At this point, I thought about ending the counting activity and having groups come together, but I decided that because the students did not know each other very well, and because I had not done very much work on constructing community norms around how work is shared, it would not be very productive for this group to come and present their model at this time. Instead, I pointed at one of the corner blocks asked the students how many times this one block was counted with their scheme, and one of the students quickly noticed that it would be counted three times, at which point one of the other students said, “Oh” and decided to count the blocks by “counting the groups of blocks”. He basically counted out one row of 5 by 4 to find out how many blocks were in one row and then counted out the 5 rows of blocks to come up with 20 + 20 + 20 + 20 + 20 = 100 blocks. The first student looked clearly convinced that this meant they had 100 blocks so I decided to continue to be uncertain as to whether the third student in this group was convinced and end the activity.

As the students got together, I decided to sequence their explanations from the group that counted out half of the blocks, the group that counted out the big rectangular prism, and end with the group that counted out a 10 by 10 square. Each group shared their strategies while I prompted them to explain their work more completely.

After the class was over, I took time to write notes to myself on what I noticed during the class, to help me plan the class for the following week. I looked at what the students wrote down as their explanations on paper, and decided that these did not capture enough of the thinking students did to be very useful to me, except that I became acutely aware that all of my students need work constructing coherent explanations.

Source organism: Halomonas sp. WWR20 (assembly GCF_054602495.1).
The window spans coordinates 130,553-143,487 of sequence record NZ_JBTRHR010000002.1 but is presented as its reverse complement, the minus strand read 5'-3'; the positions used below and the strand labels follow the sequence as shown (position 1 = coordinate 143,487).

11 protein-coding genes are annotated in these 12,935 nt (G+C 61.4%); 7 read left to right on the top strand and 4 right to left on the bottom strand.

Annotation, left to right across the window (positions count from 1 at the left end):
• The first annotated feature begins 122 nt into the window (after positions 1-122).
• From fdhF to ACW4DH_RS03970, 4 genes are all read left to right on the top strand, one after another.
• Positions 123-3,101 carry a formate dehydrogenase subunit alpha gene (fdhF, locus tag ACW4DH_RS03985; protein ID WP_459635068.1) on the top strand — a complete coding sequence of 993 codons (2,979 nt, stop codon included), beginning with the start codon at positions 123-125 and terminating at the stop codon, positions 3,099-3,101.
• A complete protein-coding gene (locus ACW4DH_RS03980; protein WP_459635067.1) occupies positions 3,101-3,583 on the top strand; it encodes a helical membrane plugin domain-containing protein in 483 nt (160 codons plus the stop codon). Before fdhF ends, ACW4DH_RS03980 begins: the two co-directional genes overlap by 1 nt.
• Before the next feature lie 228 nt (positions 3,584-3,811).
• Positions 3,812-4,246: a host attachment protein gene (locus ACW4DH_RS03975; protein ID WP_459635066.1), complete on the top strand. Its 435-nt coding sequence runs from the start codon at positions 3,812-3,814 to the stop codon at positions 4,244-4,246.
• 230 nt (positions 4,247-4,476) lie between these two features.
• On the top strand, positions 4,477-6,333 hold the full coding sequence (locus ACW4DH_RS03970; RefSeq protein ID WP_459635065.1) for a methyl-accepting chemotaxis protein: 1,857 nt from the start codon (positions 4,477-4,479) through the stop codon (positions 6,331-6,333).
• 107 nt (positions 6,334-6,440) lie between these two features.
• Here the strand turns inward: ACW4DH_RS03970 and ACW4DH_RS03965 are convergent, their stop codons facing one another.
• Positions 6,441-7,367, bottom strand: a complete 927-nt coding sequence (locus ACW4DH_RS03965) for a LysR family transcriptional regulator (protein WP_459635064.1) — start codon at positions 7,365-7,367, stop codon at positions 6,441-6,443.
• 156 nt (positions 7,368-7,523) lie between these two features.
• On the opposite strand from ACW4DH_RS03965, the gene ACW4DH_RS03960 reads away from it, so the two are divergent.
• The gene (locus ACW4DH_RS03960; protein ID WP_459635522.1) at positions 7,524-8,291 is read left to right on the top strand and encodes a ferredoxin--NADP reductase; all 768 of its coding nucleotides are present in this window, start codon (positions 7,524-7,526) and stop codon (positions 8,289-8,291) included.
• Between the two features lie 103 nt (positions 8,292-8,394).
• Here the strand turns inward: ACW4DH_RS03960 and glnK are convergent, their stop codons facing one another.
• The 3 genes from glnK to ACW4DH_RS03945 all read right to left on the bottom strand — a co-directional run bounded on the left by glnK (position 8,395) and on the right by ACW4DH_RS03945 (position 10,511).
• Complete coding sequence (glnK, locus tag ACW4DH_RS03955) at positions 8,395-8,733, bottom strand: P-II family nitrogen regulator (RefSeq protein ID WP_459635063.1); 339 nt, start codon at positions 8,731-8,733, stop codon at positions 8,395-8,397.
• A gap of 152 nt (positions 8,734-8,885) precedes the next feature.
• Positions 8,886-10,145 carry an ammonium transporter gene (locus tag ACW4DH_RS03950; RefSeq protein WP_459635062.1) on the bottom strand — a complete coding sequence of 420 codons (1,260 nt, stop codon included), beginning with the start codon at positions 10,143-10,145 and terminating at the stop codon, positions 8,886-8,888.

My goal for this group of students is to develop their capacity to use arguments and evidence to justify the mathematical ideas they uncover with each other to form a community of mathematicians. I want them to be curious about how each other understands the mathematics and to use their shared understanding to extend and build on their individual understanding of the mathematics.

The formative assessment process I used during this lesson could be summarized with the following steps:

1. Do the mathematics myself and anticipate how students might do the task,
2. Give the task to students to do,
3. Observe what students actually do and what they say to each other while they work and ask questions to clarify my understanding of the strategy they are using,
4. Intervene in the student thinking only when necessary and only when a useful intervention seems clear to me.
5. Use my growing knowledge of how the students understand the mathematics as a basis for my decisions, both in-the-moment and to inform future work with these students.

The process I’ve described above does not require an exit ticket, it does not require different coloured cups on tables, it does not require daily quizzes. It requires me to plan what thinking I hope and expect to see and to build a model of how students understand the mathematics and to carefully select how I will support students in developing their understanding.

Formative assessment is more of a mindset on using student thinking as the basis for teaching and learning rather than a quick checklist or a list of strategies.